The Mint Blog

  1. An image of the author: Noam Sohachevsky

    Flavours of Mint Discovery

    Posted in by Noam Sohachevsky on 28 January 2015

    Mint Discovery main image

    Mint projects often start with a discovery phase, where we work with our clients to gain insights into a product, its market, and the potential business opportunity.

    This approach ensures we don’t just dive straight into the complexities of a full technical build, littered with assumptions about how people might want to use a product. It is also an effective toe in the water for our clients - enabling them to commit a relatively small portion of budget to a project and validate their ideas quickly (or throw up problems early).

    At the end of a discovery phase, we come away with a clearer picture of what the product should look like, how people want to use it and how they don’t, based on real-world testing and data-backed validation.

    Every discovery phase involves competitor analysis, identification of user needs, product prototyping, and user testing. Sometimes we add other things to the mix - no discovery phase is ever the same, as every product (and client) has a different set of needs and problems.

    Here’s what we’ve done on three different discovery phases, including what we delivered at the end of each phase.

    No discovery phase is ever the same, as every product (and client) has a different set of needs and problems.

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  2. Sherlock Holmes

    It begins with a knock at the door.

    Or perhaps a telephone call, a letter, even a newspaper headline. There may be a body. There will certainly be something hidden and unexplained. A mystery, a secret, a problem to be solved.

    There follows a process of observation and investigation — clues, facts, witnesses. Hypotheses will be proposed and interrogated, answers will prove false. Eventually — preferably in a dazzling dénouement — the facts will reveal an explanation that satisfies, a solution to the problem.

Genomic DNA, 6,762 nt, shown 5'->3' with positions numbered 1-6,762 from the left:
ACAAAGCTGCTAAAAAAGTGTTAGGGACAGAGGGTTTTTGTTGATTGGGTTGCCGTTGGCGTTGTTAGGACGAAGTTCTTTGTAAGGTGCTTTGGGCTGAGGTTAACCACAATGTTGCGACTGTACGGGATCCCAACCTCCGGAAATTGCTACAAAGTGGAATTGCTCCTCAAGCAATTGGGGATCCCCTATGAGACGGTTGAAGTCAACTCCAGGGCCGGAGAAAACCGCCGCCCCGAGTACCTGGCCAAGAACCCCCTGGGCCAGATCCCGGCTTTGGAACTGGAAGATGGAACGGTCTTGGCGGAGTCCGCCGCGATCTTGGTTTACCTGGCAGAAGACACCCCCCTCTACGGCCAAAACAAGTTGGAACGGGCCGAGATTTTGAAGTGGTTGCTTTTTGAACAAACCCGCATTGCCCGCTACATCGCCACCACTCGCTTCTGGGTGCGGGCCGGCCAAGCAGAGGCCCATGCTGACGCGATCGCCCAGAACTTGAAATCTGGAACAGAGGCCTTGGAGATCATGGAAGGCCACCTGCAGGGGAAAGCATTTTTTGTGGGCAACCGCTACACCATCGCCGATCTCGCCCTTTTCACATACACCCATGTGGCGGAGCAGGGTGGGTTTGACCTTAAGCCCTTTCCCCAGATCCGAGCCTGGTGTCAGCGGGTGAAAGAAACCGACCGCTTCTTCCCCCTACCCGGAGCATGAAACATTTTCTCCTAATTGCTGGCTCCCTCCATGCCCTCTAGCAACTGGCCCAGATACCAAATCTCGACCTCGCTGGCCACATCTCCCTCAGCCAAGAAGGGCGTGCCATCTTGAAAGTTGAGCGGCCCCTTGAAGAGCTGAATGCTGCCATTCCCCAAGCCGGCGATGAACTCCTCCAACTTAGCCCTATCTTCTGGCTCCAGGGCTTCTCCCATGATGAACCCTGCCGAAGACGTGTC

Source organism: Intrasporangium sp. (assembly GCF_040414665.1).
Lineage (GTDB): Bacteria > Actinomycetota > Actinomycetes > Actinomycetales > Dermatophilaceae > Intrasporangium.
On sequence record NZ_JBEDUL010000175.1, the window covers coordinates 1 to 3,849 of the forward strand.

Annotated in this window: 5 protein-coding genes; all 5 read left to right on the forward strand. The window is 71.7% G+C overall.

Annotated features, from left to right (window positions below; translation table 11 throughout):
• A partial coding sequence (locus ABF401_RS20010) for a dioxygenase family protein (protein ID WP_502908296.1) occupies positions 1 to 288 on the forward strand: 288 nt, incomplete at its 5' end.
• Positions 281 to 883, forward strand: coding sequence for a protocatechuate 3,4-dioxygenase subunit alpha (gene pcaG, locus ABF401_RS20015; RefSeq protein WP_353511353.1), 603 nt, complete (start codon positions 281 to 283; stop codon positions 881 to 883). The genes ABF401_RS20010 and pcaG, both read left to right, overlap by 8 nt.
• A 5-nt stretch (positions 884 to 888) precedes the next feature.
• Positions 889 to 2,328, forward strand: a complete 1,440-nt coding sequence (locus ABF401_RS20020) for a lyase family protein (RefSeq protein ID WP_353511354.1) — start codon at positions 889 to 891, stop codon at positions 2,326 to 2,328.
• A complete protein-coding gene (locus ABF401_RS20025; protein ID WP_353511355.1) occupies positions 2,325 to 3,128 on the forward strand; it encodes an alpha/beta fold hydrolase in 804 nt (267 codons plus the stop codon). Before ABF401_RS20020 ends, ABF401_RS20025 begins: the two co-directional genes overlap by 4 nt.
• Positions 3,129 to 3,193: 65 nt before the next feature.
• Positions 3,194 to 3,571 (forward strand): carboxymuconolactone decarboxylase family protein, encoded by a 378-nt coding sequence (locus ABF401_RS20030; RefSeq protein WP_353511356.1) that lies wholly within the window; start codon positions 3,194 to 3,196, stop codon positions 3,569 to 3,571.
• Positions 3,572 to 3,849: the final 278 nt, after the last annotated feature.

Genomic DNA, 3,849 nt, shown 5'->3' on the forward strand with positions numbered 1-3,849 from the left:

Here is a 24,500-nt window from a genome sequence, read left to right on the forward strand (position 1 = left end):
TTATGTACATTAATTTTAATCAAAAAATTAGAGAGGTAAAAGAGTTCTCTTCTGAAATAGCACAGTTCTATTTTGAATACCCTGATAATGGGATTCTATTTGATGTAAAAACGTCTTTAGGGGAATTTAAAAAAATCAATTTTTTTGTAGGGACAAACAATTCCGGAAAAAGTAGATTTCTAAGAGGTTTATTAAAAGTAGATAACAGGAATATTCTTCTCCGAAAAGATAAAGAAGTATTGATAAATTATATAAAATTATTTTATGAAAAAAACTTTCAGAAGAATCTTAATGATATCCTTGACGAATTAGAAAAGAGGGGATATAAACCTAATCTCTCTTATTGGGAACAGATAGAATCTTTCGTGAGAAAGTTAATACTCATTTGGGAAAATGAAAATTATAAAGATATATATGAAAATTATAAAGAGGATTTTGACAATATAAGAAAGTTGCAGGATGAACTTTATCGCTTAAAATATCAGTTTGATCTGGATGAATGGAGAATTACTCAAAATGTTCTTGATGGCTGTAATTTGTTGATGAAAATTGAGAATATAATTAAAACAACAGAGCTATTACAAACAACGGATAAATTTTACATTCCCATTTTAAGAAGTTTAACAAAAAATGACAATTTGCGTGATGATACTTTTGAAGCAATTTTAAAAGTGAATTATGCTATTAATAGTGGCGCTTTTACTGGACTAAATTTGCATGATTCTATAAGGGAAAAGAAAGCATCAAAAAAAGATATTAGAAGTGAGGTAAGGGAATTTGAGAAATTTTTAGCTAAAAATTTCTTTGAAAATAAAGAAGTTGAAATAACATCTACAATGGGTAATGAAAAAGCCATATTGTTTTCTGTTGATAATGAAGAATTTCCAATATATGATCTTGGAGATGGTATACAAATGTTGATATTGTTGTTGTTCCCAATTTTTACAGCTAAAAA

If, like me, you are a fan of detective stories, this structure will be familiar. But twist it just a little — we rarely have to deal with bodies — and I think it looks rather like the way we make products at Mint. The cycle of observe > test > analyse is at the heart of our approach to product development and is, in essence, detective work.

    Of course, this approach is firmly rooted in the principles of Agile development: fast, iterative, user-focused. But the detective story parallel throws up some interesting corollaries when you consider the work of the Agile agency.

    We’re waiting for that knock on the door; a client with a problem, a question. That problem will throw us into an unfamiliar world. There will be interviews and evidence to be collected. We’ll probably come up with a few red herrings before arriving, eventually, at what we believe is the ‘right’ product, the right solution for that problem. All for twenty five dollars a day plus expenses. Or thereabouts.

    Our approach to product development is, in essence, detective work.

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  3. An image of the author: Tim Morgan

    A disposable camera for your phone

    Posted in by Tim Morgan on 20 January 2015

    WhiteAlbum Pics

    On January 6th we wrote about WhiteAlbum, our disposable camera app for your phone.

    One question we face when we launch a new product or service like this is “how do we know if it’s working?” That’s a tough question, I mean what does that even mean? But here I will try and answer it.

    Someone takes a photo with WhiteAlbum App once every 20 seconds.

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  4. An image of the author: Greg Beck

    Shoot now and forever hold your photos

    Posted in by Greg Beck on 06 January 2015

    WhiteAlbum main image

    The brand new year brings a brand new venture. One that provides keepsakes, preserves memories, and is generally pretty cool.

    We built a simple camera app that prints the photos you take. But our app is a bit different than others in the category...

    Printed photos in your hand, not digital images in your feed.

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  5. Cabinet Office

    We recently kicked off an exciting new project. It’s a discovery phase with the Open Policy Making team at the Cabinet Office. On their blog, they describe Open Policy Making as: “broadening the range of people we engage with, using the latest analytical techniques, and taking an agile, iterative approach to implementation.”

    The brief for Mint: Create an Open Policy Making toolkit to help policymakers use the most up to date methods and tools.

    The brief for Mint: Create an Open Policy Making toolkit to help policymakers use the most up to date methods and tools.

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